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Jenni Rivera Family Sues|Ex-Manager for $10 Million

LOS ANGELES (CN) — The family of the late Mexican-American singing superstar Jenni Rivera sued her onetime manager for $10 million, claiming he is violating a confidentiality agreement by telling all about her for a book and planned Univision television series.

Rivera trusted Pete Salgado, "her on-and-off business manager for a number of years," to protect her and her children's interests, Jenni Rivera Enterprises says in the Monday lawsuit in Los Angeles Superior Court.

But after Rivera died in a plane crash December 2010 death, "Salgado chose to willfully and intentionally violate that trust, and to flagrantly dishonor Ms. Rivera's memory," the complaint states. "He did so by personally profiting from his public disclosure of confidential information about Ms. Rivera, which he expressly promised not to disclose, and encouraging and allowing others to profit as well.

"Salgado's actions are not only shameful, but constitute clear breaches of contract and fiduciary duty."

Jenni Rivera Enterprises LLC holds most of the singer's assets and is headed by her sister and trustee, Rosa Rivera Flores.

Also named as defendants are three entertainment-industry businesses: Latin World Entertainment Holdings, Dhana Media, and BTF Media, and Latin World CEO Luis Balaguer.

Rivera was an all-around entertainer and considered "the most important female figure and top-selling female artist in the regional Mexican music genre," according to the complaint. Billboard said she was "on the verge of mainstream celebrity status" when she died with six others in the state of Nuevo Leon. She was 43, with five children and two grandchildren.

Several months after Rivera's death, former manager Salgado recommended that everyone connected to her estate or to Jenni Rivera Enterprises sign strict nondisclosure agreements, according to the complaint. He signed one as well, promising not to divulge any confidential information about Rivera or JRE to anyone, nor use such data for himself or others, the complaint states.

Instead, he wrote a book about Rivera, so far unpublished, which he and the other defendants are using as the basis for a planned TV series.

The Sept. 17, 2013 Non-Disclosure Agreement is attached as an exhibit to the lawsuit. So is a response from Salgado's attorney, Stephen Rothschild, with King, Holmes, Paterno & Soriano. In the letter, Rothschild calls the Non-Disclosure Agreement "a poorly executed forgery" that Salgado did not sign."

JRE claims in the lawsuit that a forensic document examiner has declared Salgado's signature to be genuine.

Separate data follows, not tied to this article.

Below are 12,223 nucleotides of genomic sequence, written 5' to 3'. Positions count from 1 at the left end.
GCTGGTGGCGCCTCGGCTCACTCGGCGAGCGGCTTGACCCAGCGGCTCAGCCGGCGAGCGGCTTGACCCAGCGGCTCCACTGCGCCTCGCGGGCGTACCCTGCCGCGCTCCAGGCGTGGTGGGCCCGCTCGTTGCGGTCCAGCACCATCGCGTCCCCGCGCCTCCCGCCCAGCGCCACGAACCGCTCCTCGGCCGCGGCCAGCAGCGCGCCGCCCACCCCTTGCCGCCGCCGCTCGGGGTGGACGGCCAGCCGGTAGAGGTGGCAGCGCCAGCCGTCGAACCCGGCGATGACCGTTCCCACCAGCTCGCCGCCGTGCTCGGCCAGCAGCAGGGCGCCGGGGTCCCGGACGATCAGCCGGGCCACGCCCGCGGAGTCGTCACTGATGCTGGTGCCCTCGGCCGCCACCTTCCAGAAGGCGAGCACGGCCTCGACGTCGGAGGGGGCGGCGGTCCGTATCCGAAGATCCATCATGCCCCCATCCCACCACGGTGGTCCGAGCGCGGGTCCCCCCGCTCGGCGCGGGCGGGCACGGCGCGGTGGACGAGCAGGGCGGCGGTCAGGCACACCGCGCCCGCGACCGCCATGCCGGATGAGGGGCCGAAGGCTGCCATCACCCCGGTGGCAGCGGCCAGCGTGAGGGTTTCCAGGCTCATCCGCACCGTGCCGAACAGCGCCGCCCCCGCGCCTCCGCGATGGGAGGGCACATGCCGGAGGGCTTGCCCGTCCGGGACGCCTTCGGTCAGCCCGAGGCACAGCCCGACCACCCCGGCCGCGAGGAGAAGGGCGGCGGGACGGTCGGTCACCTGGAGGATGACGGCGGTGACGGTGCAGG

In his letter, Rothschild wrote that Rivera's sister was trying to disrupt the forthcoming TV series "in which he [Salgado] and others have invested a great deal of time and money." The reason for the "scare tactics," Rothschild said, was so she could "pursue similar projects without competition."

Billboard reported in May that JRE had joined with Telemundo to produce several projects about Rivera, including "a bio-musical television series based on her life."

JRE attorney Philip Kelly said the Rivera family "wants to be — as they should — the ones who control what comes out about her and make sure it's accurate."

According to press releases and other publicity cited in the lawsuit, the Salgado/Univision series will be called "Su Nombre Era Dolores, la Jenn Que Yo Conocí," or in English, "Her Name Was Dolores, the Jenn That I Knew." Salgado will be the primary source and executive producer.

"In blatant breach of the agreement and his fiduciary duties, and for his own financial gain, Salgado has made, and continues to make, extensive disclosures to various people and entities regarding the business, financial and personal affairs of the late Ms. Rivera and JRE," the complaint states.

This is not the first lawsuit involving the late singer's life and death. In 2014, the company and another Rivera manager, Laura Lucio, sued each other over rights to publish a biography.

In July this year, the families of members of her entourage who died with her won a $70 million judgment against the small plane's owner.

The new lawsuit "is a relatively straightforward case for us," said attorney Kelly, with Kendall Brill & Kelly.

Attorney Rothschild could not be reached for comment Tuesday.

The lawsuit seeks an injunction stopping Salgado's disclosure and production of the TV series, any profits, and punitive damages for breach of contract, breach of fiduciary duty, interference with contract and unfair competition.


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